Humbled. Inspired. Thankful.

Three words that Maj. Gen. J.T. Thompson used as he spoke to the large group of volunteers that had assembled on a beautiful Central Texas morning. This large central Texas community gathered to place wreaths at every grave at the Central Texas State Veterans Cemetery. The words kept echoing through my head and my heart as I placed a wreath for Master Sgt. Harold E. Jones. I didn’t know Jones, but I am grateful for his service and sacrifice.

This past Saturday, I joined the thousands of volunteers who showed up to pay respects and give thanks. It was the weekend following Thanksgiving and Thompson said, “it was the highest form of thanks.”

I have to agree.

Prior to the placing of the wreaths, Cyd West of the Friends of the Central Texas State Veterans Cemetery spoke and shared a story about waiting for a flight. She went on to explain there were delays once that flight arrived at the gate and the grumbles that were heard from the waiting passengers. She then went on to explain a flag-draped casket came off the plane. As those waiting at the gate looked on in silence, waves of emotion rushed over the waiting passengers. She explained the pilot had announced to the flight that there was a fallen hero on board. I imagine the passengers on the flight were also quiet. I also imagine their hearts were full of gratitude for the ultimate sacrifice.

The story she shared was a reminder to all of us of the ultimate sacrifice and why we were all at the cemetery that day.

The Friends of the Central Texas State Veterans Cemetery sponsors the Wreaths for Veterans project in the Central Texas area. The organization ensures each grave at the Central Texas State Veterans Cemetery has a wreath placed on it during the holiday season.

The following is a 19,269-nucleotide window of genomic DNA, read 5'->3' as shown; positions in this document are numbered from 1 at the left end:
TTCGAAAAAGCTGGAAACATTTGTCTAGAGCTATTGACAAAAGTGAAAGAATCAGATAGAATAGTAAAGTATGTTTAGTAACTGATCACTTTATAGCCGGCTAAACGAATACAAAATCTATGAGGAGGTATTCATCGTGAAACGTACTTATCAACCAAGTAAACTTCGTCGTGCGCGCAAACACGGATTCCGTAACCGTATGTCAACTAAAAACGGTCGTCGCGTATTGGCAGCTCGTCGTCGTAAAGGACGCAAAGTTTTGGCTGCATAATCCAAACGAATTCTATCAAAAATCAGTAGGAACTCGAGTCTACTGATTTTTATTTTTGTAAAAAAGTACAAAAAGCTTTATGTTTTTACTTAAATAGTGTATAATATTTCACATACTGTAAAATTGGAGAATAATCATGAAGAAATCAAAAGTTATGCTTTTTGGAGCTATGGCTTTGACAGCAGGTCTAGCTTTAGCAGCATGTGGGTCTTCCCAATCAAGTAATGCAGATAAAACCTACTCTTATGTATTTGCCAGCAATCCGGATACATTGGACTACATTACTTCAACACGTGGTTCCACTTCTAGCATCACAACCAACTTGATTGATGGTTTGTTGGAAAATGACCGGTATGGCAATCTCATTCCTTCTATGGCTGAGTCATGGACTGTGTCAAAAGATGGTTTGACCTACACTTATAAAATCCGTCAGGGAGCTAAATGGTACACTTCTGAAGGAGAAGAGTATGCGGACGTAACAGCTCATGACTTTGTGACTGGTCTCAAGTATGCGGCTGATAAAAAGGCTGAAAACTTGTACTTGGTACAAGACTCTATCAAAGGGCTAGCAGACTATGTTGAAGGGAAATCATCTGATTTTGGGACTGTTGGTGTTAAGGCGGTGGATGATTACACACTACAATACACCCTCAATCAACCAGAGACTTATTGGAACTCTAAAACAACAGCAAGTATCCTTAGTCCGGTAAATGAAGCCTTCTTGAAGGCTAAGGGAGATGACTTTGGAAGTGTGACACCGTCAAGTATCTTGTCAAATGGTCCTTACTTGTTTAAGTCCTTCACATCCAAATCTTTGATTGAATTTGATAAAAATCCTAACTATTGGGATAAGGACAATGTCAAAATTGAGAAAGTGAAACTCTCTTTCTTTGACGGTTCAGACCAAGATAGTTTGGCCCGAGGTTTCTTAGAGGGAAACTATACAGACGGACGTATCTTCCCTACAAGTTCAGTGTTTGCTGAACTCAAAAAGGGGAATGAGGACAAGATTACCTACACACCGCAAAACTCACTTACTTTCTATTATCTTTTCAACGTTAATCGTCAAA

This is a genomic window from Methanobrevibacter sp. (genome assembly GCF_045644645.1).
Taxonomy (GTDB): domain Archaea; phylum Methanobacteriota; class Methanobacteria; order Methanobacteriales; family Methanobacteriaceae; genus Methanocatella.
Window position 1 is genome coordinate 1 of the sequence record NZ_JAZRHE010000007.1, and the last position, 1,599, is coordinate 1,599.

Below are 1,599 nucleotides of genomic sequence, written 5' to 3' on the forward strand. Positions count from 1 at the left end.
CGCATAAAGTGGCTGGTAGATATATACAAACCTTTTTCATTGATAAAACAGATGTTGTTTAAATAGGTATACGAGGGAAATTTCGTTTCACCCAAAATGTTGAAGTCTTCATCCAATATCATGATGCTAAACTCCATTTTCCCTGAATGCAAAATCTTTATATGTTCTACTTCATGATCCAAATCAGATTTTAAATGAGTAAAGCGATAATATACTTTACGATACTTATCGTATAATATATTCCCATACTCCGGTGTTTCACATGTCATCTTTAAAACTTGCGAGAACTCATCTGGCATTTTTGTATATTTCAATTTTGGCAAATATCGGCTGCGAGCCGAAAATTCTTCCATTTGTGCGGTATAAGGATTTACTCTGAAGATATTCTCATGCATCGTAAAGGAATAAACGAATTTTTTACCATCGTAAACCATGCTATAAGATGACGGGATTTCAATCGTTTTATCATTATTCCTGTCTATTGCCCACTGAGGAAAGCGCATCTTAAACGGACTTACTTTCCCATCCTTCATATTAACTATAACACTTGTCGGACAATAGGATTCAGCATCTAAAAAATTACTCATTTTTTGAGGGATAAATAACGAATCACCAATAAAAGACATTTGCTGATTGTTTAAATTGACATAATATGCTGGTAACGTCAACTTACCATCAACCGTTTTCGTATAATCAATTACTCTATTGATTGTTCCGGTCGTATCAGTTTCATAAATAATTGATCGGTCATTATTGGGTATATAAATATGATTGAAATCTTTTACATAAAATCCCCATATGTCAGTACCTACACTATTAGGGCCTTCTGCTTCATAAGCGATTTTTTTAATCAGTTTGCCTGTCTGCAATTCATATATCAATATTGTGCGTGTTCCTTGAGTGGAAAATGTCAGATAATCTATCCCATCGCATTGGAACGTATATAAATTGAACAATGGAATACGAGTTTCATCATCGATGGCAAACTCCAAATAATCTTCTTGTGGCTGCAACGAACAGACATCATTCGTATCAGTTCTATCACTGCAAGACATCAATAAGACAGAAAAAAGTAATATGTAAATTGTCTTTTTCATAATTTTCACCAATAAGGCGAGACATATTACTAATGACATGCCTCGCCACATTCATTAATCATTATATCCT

Wreaths for Vets is driven by the heart and passion of Jean Shine. She serves as the president of the organization and was recognized this past Saturday for the amazing program. Two things that were said about Jean Shine stood out to me: The director of the cemetery said Shine “always finds a yes in the no.” And in the words of the Veteran Land Board representative, this program’s success and why Jean puts so much into it has “everything to do with heart.”

There are two things we can take from Shine and put into action in our everyday lives.

As Jean wrapped up the instructions for this year, she touched on a story about a friend who was visiting who asked about word spreading about the event. The friend asked her, how do you know they will come? Jean’s response, “because they come from their hearts.”

The Central Texas State Veterans Cemetery serves as the honorable resting place for almost 8,000 veterans and family members. It fills my heart to see the thousands of volunteers that come together to make and place the wreaths on each of those 8,000 graves. The sea of wreaths and gratitude given on this very special day is a true testament to this great Central Texas community.

We come from the heart. Central Texas comes from the heart. Central Texas is my home, at least for now, but Central Texans show heart in so many ways. It makes you proud to live here, and it makes you proud to find ways to support our veterans as they lay in hallowed ground.

As the gates of freedom remain open, God bless our service members and their families, this great community and the United States of America.

Reena O’Brien is a military spouse and Herald correspondent. She lives on Fort Hood.

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